Military Wiki
Battle of La Ciotat
Part of the Battle of the Mediterranean of World War II
USS Endicott battle damage.jpg
American sailors examining battle damage to USS Endicott after the action off La Ciotat
Date17 August 1944
Locationoff La Ciotat, France, Mediterranean Sea
Result Allied victory
 United States
 United Kingdom
 Nazi Germany
Commanders and leaders
Naval jack of the United States (1912–1959).svg John D. Bulkeley Nazi Germany Hermann Polenz[1]
1 destroyer
2 gunboats
17 PT boats
1 corvette
1 naval yacht
Casualties and losses
United States: 1 man wounded
1 destroyer damaged
United Kingdom: Unknown
169 captured
1 corvette sunk
1 naval yacht sunk
  • One German merchant ship was sunk during the battle

The Battle of La Ciotat was a naval engagement in August 1944 during World War II as part of Operation Dragoon. Allied forces, engaged at the main landings in Vichy France, ordered a small flotilla of American and British warships to make a feint against the port city of La Ciotat as a diversion. The Allies hoped to draw German forces away from the main landing zones at Cavalaire-sur-Mer, Saint-Tropez and Saint Raphaël. During the operation, two German warships attacked the Allied flotilla.


On 17 August 1944, the Allied command appointed Captain John D. Bulkeley to take charge of the operation. Bulkeley proceeded to La Ciotat with a force of one destroyer, USS Endicott, 17 PT boats and the British Insect-class gunboats HMS Scarab and Aphis. When the Allies arrived off La Ciotat, the PT boats and gunboats were sent in ahead of Endicott and sank a German merchant steamer in the harbor. The warships then bombarded targets in the city until two German ships were spotted. They were the former Italian corvette Antilope, renamed UJ6082 and the former Egyptian armed yacht Nimet Allah. UJ6073 was armed with one 3.9 in (99 mm) gun and two torpedo tubes. Her sister ship UJ6081 had been sunk two days earlier at the Battle of Port Cros. The yacht mounted only a German anti-aircraft/anti-tank 88 mm (3.46 in) Flak gun.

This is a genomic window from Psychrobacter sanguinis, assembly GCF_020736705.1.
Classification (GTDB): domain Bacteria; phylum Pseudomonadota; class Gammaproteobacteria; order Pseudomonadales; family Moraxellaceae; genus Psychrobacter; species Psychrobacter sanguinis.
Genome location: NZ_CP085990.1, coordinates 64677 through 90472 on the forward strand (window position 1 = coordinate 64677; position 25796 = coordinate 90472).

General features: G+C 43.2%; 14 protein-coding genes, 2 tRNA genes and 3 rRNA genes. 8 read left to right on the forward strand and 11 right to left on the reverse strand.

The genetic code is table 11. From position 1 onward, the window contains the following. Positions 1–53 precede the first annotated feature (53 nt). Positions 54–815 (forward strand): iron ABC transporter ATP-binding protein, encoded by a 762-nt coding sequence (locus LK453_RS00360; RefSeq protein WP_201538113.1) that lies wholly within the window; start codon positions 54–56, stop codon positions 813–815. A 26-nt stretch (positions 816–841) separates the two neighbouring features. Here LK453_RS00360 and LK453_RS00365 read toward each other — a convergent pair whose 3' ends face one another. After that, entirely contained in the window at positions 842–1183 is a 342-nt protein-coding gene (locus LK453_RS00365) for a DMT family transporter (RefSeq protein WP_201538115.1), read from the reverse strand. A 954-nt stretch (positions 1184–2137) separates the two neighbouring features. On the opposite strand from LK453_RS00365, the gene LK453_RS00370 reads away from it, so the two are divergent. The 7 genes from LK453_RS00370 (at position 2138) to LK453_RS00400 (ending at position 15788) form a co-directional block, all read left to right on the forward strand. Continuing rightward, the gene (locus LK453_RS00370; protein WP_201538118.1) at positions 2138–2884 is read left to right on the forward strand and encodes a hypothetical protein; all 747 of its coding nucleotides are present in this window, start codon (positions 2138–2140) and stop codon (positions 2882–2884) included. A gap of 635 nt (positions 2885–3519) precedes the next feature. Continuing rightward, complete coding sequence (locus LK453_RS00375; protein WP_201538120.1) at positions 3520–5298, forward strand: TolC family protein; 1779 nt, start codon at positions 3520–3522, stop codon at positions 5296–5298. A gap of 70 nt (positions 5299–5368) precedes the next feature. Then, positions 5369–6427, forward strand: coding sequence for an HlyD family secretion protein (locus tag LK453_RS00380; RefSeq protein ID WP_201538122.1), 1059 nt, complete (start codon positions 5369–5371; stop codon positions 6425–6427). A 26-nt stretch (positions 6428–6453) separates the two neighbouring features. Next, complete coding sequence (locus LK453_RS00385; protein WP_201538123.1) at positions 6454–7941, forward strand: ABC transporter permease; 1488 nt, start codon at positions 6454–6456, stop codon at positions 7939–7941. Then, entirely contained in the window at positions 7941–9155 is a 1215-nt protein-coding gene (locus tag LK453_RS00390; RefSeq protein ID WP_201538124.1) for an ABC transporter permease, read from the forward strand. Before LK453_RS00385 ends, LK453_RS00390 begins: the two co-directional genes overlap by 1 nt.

The two British gunboats engaged the Germans with their 6 in (150 mm) and 12-pound weapons, but the enemy fire was so accurate that they had forced to withdraw. USS Endicott, with only one 5 in (130 mm) gun in operation, opened fire from within 1,500 yd (1,400 m) of the enemy ships. The Germans switched fire from the gunboats to Endicott and hit her, wounding one man, the only American casualty. Although a dud, the shell tore a large hole in Endicott's side. In an engagement that lasted just under an hour, the Americans and the Germans dueled at close range until both the corvette and the yacht were sunk. The Allies then resumed the bombardment of the city. When later asked why he engaged two enemy vessels which at the time outgunned his destroyer, Captain Bulkeley replied; "What else could I do? You engage, you fight, you win. That is the reputation of our Navy, then and in the future".

On the same day, American aircraft, just north of La Ciotat, dropped around 300 dummy paratroopers and explosive devices that simulated rifle fire. German casualties are unknown, although Endicott rescued 169 sailors who became prisoners of war. John Bulkeley eventually rose to the rank of Vice Admiral in the United States Navy, largely due to his conduct in this action.



  1. O'Hara 2004, p. 239
  • Swarns, Rachel L. Vice Admiral John D. Bulkeley, 84, Hero of D-Day and Philippines New York Times (1996), retrieved 8/30/10

This article incorporates text from the public domain Dictionary of American Naval Fighting Ships.

This page uses Creative Commons Licensed content from Wikipedia (view authors).